The first time I walked along the salt marsh trail in the Peter McNab Kuhn Conservation Area, hunters shot down a duck that was retrieved by their dog right next to the trail.  It was Thanksgiving Monday and not quite what I was expecting from a walk in the park.  From the trail, I could see hunters in camouflage gear lying low behind their blinds on a nearby island.  The area had probably been used for years by hunters who entered the area by boat and weren’t aware of the area’s new park status.

These days however, all hunters should be aware of park limits.  Regardless of how delectable a goose might be for Christmas dinner, somehow it just doesn’t seem right to be using a park trail to bring hunting gear into an area in order to stalk geese before first light.  Knowing the goose was hunted in that manner would certainly leave a bad taste in my mouth.

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mooseA lonely moose is all that remains of several sculptures of large animals that once stood overlooking Silver Sands beach.  He’s fairly well known in this neck of the woods and beyond.  I first heard of him when I was still living in British Columbia, on the other side of the continent.

Many people wonder why we have a bull moose instead of a cow in Cow Bay.  The ‘Cow’ in Cow Bay actually comes from the name of Robert Cowie, who once owned much of the land in the area.

I’ve never seen a moose in Nova Scotia, though I have seen one standing in a bog on the side of a road in Quebec.  They are amazingly large creatures.  Vehicle collisions with moose are often deadly for both the animal and driver.  Caution must be exercised while driving at dusk and dawn through wooded areas where they are known to roam.

cow bay moose

Moose hunting licenses in Nova Scotia are awarded through lotteries.  This past year, only 336 tags were awarded out of 10,000 tickets purchased.  Many non-hunters purchase tickets in order to tie up tags, which has lead to quite a kerffufle in the hunting community.

Swedes are the most enthusiastic hunters of moose in the world.  The moose population in Sweden reaches over 300,000 during the summer months.  Each fall, both men and women legally hunt and kill a third of that number of moose.  That is a lot of moose meat. 

Years ago, when one of my nephews visited from Ontario, I took him out towards Silver Sands beach early one foggy evening.  Since his side of the family are keen deer and moose hunters, I knew he’d be more than a little excited when I told him there was a moose that was sometimes spotted in the area.  His sharp eyes were the first to spot it in the mist…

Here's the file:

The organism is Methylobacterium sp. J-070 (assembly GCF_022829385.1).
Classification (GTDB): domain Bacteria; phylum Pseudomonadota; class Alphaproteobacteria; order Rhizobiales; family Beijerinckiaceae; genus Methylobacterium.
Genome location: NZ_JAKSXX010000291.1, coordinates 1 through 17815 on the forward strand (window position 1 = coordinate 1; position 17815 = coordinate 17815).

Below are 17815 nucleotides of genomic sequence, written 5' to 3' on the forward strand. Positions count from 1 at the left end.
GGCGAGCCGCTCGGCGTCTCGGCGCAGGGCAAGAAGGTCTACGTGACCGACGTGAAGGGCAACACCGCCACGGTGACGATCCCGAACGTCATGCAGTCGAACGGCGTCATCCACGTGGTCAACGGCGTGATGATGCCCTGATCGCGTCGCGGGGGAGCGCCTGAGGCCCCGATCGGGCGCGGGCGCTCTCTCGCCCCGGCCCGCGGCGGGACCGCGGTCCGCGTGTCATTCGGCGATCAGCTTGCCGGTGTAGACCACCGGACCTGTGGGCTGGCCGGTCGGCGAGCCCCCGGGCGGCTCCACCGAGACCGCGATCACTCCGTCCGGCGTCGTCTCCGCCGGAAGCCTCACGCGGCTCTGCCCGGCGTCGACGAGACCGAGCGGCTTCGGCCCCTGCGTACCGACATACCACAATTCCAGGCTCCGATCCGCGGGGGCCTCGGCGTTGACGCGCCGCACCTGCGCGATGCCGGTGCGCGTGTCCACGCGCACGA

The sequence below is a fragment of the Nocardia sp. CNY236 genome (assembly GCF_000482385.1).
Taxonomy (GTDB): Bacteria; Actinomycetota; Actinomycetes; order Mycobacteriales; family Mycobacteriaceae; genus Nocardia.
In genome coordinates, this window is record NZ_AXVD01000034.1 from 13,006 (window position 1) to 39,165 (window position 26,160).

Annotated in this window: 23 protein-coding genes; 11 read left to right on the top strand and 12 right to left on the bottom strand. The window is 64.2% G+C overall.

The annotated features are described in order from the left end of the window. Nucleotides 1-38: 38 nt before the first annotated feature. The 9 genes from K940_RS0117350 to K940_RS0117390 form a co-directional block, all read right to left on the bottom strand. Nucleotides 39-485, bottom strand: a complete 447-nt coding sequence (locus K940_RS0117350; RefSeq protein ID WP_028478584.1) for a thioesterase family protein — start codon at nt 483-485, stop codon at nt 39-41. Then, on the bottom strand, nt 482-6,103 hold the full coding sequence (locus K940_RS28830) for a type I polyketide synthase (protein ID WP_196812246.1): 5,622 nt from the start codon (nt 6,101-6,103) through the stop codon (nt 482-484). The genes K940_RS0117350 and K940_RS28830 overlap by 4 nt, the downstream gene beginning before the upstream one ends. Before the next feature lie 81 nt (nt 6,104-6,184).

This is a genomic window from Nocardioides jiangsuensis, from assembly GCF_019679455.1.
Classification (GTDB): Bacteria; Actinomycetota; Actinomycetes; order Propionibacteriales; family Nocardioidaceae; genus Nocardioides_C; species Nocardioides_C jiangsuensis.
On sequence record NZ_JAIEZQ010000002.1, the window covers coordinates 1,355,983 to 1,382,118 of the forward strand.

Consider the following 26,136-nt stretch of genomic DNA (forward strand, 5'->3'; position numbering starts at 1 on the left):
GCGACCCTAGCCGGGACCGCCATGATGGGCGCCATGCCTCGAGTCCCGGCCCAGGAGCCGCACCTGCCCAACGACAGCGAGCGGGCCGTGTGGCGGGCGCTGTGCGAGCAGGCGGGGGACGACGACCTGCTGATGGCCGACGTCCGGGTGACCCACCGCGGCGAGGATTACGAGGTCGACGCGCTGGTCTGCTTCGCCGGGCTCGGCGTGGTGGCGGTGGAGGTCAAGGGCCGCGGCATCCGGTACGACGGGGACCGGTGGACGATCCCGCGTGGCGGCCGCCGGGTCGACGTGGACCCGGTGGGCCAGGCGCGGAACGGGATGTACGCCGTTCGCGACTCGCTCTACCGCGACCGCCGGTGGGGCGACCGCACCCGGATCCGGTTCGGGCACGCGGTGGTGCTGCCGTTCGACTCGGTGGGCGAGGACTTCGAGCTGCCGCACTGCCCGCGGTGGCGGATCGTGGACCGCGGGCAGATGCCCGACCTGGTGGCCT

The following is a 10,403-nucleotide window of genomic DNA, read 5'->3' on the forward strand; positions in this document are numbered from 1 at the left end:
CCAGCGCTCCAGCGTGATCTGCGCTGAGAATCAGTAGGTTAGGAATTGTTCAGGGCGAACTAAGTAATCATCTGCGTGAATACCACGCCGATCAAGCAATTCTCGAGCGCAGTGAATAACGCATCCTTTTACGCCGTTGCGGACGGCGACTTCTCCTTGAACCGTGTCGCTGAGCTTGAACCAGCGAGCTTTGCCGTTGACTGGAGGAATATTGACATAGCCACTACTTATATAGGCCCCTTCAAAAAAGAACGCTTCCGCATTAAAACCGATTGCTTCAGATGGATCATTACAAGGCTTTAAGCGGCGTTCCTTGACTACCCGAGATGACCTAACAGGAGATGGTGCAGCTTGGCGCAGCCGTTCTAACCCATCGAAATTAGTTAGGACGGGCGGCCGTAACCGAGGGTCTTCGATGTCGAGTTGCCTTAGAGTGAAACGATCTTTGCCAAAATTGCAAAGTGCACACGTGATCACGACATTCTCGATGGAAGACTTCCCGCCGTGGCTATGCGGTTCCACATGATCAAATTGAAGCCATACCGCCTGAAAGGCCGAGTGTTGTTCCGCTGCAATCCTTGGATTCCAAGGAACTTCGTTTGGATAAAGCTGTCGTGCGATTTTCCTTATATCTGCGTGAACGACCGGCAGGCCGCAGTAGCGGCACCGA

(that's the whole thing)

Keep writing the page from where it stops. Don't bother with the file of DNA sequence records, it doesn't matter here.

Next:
Photo credits:  Jeremiah Bell

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Here comes Peter Cottontail,
Hopping down the bunny trail…
A hippity hop and a hippity hop,
And he’s on his way…

thesnare

There’s an art to setting a snare.  The key is to set it along a bunny trail.  No need for bait.   The rabbit or hare is simply captured as it hops along its regular path in the woods. 

Over the years I’ve come across several snares set up in the woods by trappers.  Many were cleverly arranged with branches that would prevent an unsuspecting hare from going anywhere but through the snare while travelling along the trail.  

Though snaring is illegal in many countries, Snowshoe Hares can be snared in Nova Scotia from November 1st to the last day of February.  Much snow falls during this time, making both animal and human tracks visible for some time afterwards.  It always bothered me when I’d see snares that were set before a snowfall, show no evidence of human activity anywhere nearby for long periods of time after the snow was on the ground. 

The cruelty was not in setting the snare (though many would consider this practice cruel enough), but in not checking it regularly once it was set.  If a snare isn’t frequently checked, some poor creature (not necessarily a hare) could die a slow painful death once caught.  Hopefully all snares will have long been removed from the woods by the time Peter Cottontail sets out on the bunny trail this year.

I hear a sudden cry of pain!
There is a rabbit in a snare:
Now I hear the cry again,
But I cannot tell from where.

But I cannot tell from where
He is calling out for aid!
Crying on the frightened air,
Making everything afraid!

Making everything afraid!
Wrinkling up his little face!
And he cries again for aid;
– and I cannot find the place!

And I cannot find the place
Where his paw is in the snare!
Little One! Oh, Little One!
I am searching everywhere!

~ The Snare by James Stephens 1882-1950